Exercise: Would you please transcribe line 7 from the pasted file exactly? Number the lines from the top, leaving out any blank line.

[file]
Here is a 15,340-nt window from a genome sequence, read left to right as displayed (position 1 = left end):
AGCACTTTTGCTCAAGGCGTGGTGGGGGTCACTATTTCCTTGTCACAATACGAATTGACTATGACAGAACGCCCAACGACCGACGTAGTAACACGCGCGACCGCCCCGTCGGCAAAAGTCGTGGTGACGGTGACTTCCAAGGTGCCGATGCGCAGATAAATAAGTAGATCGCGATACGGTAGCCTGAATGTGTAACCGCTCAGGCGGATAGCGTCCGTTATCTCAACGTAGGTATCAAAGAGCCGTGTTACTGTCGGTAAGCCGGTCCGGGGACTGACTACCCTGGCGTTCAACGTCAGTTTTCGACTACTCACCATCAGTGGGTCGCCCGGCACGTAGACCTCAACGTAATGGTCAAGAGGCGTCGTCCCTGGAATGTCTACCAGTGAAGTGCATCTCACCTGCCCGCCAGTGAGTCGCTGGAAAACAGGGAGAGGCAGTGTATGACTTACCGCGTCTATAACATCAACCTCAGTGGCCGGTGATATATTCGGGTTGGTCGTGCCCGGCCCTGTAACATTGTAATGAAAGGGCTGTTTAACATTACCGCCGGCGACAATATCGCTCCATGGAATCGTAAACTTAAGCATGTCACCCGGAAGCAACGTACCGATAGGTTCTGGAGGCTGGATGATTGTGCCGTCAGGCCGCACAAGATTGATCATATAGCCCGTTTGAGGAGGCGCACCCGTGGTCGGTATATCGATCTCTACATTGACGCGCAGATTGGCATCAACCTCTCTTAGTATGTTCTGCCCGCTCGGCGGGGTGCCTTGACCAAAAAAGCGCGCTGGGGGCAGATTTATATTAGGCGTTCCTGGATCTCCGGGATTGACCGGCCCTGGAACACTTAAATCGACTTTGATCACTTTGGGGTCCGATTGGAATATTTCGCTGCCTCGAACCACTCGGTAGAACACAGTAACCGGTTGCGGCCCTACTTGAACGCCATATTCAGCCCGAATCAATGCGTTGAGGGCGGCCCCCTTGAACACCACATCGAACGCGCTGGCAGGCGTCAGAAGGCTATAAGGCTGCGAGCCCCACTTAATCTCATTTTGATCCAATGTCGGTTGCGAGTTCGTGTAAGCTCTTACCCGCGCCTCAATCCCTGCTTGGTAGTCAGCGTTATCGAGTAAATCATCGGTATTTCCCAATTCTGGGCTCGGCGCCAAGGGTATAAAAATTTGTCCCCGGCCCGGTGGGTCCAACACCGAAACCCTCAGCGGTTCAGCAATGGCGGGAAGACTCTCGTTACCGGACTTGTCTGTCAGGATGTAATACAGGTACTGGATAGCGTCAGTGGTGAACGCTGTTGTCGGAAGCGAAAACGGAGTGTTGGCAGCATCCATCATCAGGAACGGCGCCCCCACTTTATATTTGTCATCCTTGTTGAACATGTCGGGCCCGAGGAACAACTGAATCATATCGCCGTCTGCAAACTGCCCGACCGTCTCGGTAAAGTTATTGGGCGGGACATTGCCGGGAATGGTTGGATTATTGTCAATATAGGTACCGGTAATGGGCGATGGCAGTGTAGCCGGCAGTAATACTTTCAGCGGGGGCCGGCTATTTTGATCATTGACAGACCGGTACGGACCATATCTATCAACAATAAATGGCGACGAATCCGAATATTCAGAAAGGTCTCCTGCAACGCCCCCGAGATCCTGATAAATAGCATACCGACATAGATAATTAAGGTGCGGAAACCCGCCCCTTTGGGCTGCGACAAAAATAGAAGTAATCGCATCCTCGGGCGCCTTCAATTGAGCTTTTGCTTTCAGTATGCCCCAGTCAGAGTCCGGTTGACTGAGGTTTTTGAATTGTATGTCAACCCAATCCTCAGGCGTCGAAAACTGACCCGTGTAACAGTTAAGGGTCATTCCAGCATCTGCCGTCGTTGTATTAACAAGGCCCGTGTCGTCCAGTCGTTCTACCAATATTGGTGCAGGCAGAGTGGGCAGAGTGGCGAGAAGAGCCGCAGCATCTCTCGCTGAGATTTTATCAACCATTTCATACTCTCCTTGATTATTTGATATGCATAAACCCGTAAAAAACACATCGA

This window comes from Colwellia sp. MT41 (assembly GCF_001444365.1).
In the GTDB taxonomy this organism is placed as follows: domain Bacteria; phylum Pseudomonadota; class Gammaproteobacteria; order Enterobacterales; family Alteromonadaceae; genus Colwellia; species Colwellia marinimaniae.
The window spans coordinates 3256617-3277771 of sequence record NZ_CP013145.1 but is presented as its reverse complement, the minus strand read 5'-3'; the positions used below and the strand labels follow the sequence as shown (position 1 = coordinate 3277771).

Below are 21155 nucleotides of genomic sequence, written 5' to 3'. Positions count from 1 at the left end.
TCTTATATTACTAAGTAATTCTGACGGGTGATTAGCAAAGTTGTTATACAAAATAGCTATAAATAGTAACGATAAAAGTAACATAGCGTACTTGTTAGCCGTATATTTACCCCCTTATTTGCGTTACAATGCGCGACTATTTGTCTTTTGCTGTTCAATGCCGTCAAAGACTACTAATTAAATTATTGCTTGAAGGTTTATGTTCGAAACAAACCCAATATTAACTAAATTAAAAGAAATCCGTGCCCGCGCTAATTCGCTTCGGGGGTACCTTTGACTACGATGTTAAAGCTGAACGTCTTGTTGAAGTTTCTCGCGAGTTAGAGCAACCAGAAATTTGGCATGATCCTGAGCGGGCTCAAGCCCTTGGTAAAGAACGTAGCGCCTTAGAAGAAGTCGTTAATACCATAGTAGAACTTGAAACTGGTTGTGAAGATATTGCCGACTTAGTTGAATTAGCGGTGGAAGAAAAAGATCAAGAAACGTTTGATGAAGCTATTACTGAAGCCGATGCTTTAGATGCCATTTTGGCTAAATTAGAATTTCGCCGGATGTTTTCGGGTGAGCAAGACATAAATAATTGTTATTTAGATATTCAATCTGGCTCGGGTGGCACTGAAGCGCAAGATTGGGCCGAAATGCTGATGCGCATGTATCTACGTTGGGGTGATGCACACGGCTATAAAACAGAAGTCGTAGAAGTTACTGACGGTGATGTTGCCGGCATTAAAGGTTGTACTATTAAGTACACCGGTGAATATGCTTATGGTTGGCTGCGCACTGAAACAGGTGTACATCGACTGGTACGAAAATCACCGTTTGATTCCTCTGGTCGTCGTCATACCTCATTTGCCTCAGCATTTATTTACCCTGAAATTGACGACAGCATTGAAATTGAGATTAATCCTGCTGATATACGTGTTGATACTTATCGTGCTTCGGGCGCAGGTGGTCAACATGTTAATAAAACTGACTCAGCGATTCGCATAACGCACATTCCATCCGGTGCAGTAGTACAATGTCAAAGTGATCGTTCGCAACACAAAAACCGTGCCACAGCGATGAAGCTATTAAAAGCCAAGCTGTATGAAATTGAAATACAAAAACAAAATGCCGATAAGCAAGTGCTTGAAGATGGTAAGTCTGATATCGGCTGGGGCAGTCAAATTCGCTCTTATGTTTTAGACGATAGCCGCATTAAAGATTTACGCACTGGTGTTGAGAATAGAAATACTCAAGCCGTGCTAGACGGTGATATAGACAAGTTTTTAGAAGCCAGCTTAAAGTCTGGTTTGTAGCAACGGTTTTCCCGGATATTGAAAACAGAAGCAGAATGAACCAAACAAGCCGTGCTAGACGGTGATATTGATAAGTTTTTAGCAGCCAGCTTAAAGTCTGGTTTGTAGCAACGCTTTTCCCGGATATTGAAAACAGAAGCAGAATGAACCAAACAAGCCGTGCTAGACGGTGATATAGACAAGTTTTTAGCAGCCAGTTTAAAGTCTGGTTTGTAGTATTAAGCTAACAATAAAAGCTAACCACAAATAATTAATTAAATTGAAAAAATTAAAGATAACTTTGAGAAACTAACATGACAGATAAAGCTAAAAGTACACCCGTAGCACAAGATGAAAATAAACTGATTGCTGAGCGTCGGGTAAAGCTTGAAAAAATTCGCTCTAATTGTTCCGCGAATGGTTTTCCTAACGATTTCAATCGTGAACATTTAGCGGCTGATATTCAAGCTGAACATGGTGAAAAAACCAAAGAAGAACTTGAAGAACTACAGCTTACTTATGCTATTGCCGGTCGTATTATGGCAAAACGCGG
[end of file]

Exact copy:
TCTTATATTACTAAGTAATTCTGACGGGTGATTAGCAAAGTTGTTATACAAAATAGCTATAAATAGTAACGATAAAAGTAACATAGCGTACTTGTTAGCCGTATATTTACCCCCTTATTTGCGTTACAATGCGCGACTATTTGTCTTTTGCTGTTCAATGCCGTCAAAGACTACTAATTAAATTATTGCTTGAAGGTTTATGTTCGAAACAAACCCAATATTAACTAAATTAAAAGAAATCCGTGCCCGCGCTAATTCGCTTCGGGGGTACCTTTGACTACGATGTTAAAGCTGAACGTCTTGTTGAAGTTTCTCGCGAGTTAGAGCAACCAGAAATTTGGCATGATCCTGAGCGGGCTCAAGCCCTTGGTAAAGAACGTAGCGCCTTAGAAGAAGTCGTTAATACCATAGTAGAACTTGAAACTGGTTGTGAAGATATTGCCGACTTAGTTGAATTAGCGGTGGAAGAAAAAGATCAAGAAACGTTTGATGAAGCTATTACTGAAGCCGATGCTTTAGATGCCATTTTGGCTAAATTAGAATTTCGCCGGATGTTTTCGGGTGAGCAAGACATAAATAATTGTTATTTAGATATTCAATCTGGCTCGGGTGGCACTGAAGCGCAAGATTGGGCCGAAATGCTGATGCGCATGTATCTACGTTGGGGTGATGCACACGGCTATAAAACAGAAGTCGTAGAAGTTACTGACGGTGATGTTGCCGGCATTAAAGGTTGTACTATTAAGTACACCGGTGAATATGCTTATGGTTGGCTGCGCACTGAAACAGGTGTACATCGACTGGTACGAAAATCACCGTTTGATTCCTCTGGTCGTCGTCATACCTCATTTGCCTCAGCATTTATTTACCCTGAAATTGACGACAGCATTGAAATTGAGATTAATCCTGCTGATATACGTGTTGATACTTATCGTGCTTCGGGCGCAGGTGGTCAACATGTTAATAAAACTGACTCAGCGATTCGCATAACGCACATTCCATCCGGTGCAGTAGTACAATGTCAAAGTGATCGTTCGCAACACAAAAACCGTGCCACAGCGATGAAGCTATTAAAAGCCAAGCTGTATGAAATTGAAATACAAAAACAAAATGCCGATAAGCAAGTGCTTGAAGATGGTAAGTCTGATATCGGCTGGGGCAGTCAAATTCGCTCTTATGTTTTAGACGATAGCCGCATTAAAGATTTACGCACTGGTGTTGAGAATAGAAATACTCAAGCCGTGCTAGACGGTGATATAGACAAGTTTTTAGAAGCCAGCTTAAAGTCTGGTTTGTAGCAACGGTTTTCCCGGATATTGAAAACAGAAGCAGAATGAACCAAACAAGCCGTGCTAGACGGTGATATTGATAAGTTTTTAGCAGCCAGCTTAAAGTCTGGTTTGTAGCAACGCTTTTCCCGGATATTGAAAACAGAAGCAGAATGAACCAAACAAGCCGTGCTAGACGGTGATATAGACAAGTTTTTAGCAGCCAGTTTAAAGTCTGGTTTGTAGTATTAAGCTAACAATAAAAGCTAACCACAAATAATTAATTAAATTGAAAAAATTAAAGATAACTTTGAGAAACTAACATGACAGATAAAGCTAAAAGTACACCCGTAGCACAAGATGAAAATAAACTGATTGCTGAGCGTCGGGTAAAGCTTGAAAAAATTCGCTCTAATTGTTCCGCGAATGGTTTTCCTAACGATTTCAATCGTGAACATTTAGCGGCTGATATTCAAGCTGAACATGGTGAAAAAACCAAAGAAGAACTTGAAGAACTACAGCTTACTTATGCTATTGCCGGTCGTATTATGGCAAAACGCGG